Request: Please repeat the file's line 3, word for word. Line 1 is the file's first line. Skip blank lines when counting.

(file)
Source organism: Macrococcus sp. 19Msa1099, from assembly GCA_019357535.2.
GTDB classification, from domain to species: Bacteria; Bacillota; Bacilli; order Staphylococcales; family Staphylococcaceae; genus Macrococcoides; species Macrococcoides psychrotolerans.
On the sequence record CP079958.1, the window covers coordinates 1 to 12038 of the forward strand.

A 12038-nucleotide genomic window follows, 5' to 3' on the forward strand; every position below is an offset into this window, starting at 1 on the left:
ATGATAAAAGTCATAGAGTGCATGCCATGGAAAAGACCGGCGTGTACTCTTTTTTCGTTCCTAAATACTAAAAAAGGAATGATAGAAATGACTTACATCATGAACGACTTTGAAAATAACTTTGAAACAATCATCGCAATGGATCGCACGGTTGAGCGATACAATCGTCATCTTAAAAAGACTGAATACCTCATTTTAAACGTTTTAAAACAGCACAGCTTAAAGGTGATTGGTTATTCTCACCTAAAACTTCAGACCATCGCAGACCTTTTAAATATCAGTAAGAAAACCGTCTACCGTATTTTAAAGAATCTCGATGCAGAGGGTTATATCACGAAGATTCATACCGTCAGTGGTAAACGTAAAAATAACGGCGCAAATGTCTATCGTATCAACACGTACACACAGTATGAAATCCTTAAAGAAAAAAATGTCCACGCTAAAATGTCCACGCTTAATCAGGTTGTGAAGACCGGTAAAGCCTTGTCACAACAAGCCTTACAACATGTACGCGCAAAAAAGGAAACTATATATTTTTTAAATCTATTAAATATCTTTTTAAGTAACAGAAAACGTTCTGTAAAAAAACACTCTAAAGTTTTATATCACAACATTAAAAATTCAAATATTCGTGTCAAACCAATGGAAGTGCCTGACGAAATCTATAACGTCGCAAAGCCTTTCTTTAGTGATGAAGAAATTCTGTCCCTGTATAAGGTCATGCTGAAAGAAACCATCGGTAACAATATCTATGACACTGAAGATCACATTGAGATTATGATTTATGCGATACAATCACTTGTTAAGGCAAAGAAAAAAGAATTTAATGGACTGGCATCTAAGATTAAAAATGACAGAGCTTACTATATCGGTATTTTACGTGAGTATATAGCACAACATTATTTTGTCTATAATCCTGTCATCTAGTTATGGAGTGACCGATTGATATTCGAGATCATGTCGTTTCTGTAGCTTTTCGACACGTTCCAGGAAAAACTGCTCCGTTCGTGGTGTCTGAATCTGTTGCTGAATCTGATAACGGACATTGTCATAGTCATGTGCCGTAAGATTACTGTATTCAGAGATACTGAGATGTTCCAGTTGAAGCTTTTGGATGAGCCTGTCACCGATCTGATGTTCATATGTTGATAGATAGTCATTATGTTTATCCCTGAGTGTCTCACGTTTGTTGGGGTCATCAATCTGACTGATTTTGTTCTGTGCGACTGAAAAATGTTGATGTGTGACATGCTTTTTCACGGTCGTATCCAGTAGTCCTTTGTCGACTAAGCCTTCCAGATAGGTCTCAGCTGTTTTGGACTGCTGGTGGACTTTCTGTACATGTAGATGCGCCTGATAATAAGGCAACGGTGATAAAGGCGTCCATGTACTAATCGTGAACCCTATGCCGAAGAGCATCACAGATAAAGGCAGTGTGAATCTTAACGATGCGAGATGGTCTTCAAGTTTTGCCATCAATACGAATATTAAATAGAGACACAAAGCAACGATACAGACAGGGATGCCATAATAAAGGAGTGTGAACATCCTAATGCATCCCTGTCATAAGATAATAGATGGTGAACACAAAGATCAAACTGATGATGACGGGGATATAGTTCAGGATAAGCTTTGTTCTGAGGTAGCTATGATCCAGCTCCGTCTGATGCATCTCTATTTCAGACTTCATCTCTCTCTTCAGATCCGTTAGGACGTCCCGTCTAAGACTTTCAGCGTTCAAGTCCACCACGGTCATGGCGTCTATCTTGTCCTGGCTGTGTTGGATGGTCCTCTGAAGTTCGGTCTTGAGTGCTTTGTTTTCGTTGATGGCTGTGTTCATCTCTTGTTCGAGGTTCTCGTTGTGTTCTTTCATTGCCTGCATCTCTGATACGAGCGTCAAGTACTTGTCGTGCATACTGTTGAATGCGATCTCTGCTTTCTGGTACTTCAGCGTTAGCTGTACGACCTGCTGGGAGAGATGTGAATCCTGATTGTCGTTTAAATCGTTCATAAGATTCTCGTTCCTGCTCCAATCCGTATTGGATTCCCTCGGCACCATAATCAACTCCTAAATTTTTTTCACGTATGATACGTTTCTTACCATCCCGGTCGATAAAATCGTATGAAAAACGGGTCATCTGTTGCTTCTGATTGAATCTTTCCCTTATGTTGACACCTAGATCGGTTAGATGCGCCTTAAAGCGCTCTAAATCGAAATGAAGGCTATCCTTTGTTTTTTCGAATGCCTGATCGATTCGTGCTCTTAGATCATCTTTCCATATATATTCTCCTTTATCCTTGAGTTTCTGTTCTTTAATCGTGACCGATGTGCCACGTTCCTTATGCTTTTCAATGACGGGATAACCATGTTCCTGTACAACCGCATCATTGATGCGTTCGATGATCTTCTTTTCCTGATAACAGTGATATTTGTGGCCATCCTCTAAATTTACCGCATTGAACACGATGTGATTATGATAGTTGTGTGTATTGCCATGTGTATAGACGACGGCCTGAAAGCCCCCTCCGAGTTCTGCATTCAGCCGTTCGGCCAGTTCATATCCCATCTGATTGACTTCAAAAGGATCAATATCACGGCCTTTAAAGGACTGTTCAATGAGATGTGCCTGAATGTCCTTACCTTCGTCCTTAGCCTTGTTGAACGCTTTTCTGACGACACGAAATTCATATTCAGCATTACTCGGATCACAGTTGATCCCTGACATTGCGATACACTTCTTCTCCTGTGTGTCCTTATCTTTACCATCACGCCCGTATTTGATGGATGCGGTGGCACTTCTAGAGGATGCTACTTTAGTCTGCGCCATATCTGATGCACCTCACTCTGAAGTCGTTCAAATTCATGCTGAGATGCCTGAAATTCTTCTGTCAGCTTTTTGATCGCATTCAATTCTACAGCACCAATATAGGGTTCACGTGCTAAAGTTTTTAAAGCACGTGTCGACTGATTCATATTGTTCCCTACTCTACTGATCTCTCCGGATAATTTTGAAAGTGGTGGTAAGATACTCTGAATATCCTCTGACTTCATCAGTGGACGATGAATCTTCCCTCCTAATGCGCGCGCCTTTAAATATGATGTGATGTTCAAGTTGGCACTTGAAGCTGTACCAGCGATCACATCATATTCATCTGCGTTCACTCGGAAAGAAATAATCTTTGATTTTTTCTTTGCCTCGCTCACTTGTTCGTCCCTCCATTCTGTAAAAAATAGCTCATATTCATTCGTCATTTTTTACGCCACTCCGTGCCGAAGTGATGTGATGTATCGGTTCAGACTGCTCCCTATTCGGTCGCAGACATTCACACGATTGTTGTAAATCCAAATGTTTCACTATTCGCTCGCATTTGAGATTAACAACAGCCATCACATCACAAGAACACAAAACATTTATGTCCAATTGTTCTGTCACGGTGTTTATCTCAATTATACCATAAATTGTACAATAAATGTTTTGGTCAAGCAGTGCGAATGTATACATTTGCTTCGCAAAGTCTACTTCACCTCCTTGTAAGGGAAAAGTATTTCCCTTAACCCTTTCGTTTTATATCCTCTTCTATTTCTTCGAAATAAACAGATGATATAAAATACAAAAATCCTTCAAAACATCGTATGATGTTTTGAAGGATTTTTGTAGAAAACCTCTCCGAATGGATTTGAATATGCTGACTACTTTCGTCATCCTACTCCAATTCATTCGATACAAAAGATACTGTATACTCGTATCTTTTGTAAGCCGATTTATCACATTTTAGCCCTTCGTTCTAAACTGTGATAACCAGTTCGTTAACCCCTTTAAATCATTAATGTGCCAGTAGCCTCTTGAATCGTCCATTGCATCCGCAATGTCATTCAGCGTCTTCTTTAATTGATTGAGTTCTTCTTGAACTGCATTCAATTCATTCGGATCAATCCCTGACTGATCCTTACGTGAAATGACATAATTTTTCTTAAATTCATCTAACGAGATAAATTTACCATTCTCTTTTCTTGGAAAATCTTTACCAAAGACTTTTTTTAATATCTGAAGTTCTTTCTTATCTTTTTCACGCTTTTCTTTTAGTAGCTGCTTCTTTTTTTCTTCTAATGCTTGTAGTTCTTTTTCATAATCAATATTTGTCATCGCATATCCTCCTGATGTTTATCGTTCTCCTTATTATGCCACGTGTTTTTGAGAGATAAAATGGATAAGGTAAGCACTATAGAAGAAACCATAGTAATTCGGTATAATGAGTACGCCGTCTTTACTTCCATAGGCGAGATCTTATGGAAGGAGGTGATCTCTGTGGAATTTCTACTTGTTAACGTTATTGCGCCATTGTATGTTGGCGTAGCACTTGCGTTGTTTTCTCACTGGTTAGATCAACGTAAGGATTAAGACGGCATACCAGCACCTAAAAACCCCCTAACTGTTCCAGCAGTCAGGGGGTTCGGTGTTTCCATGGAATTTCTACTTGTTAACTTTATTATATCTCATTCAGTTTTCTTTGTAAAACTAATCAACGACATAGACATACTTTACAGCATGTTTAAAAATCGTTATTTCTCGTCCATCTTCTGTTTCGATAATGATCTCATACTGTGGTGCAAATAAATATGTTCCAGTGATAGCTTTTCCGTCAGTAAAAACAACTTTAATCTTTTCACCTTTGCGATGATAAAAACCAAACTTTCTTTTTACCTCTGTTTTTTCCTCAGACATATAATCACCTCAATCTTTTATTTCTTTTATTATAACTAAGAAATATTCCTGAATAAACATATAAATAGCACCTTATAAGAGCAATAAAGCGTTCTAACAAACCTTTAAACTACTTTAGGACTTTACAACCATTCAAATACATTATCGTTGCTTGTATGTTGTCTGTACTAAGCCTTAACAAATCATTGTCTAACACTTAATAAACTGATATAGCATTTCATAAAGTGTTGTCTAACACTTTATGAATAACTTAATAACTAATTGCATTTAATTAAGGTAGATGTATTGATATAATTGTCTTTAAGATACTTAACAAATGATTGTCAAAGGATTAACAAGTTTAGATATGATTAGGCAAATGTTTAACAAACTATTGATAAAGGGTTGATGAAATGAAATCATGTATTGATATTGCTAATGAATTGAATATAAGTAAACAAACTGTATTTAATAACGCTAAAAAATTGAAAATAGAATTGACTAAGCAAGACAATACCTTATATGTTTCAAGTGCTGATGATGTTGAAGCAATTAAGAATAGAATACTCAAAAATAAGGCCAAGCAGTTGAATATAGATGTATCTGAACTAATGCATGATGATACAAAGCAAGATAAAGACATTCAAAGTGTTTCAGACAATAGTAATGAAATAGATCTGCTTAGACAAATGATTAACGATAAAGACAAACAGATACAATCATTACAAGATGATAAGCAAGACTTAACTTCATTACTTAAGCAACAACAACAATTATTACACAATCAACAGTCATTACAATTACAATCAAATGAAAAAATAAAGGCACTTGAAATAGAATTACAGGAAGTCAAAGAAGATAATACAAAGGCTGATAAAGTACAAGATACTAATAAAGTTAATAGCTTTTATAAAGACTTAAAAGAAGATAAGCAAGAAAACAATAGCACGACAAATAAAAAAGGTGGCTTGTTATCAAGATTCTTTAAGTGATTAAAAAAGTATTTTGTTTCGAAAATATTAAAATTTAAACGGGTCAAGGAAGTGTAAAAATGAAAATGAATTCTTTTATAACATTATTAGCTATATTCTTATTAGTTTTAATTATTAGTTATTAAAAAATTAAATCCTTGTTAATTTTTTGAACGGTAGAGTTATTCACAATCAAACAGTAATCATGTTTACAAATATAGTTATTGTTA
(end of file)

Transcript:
On the sequence record CP079958.1, the window covers coordinates 1 to 12038 of the forward strand.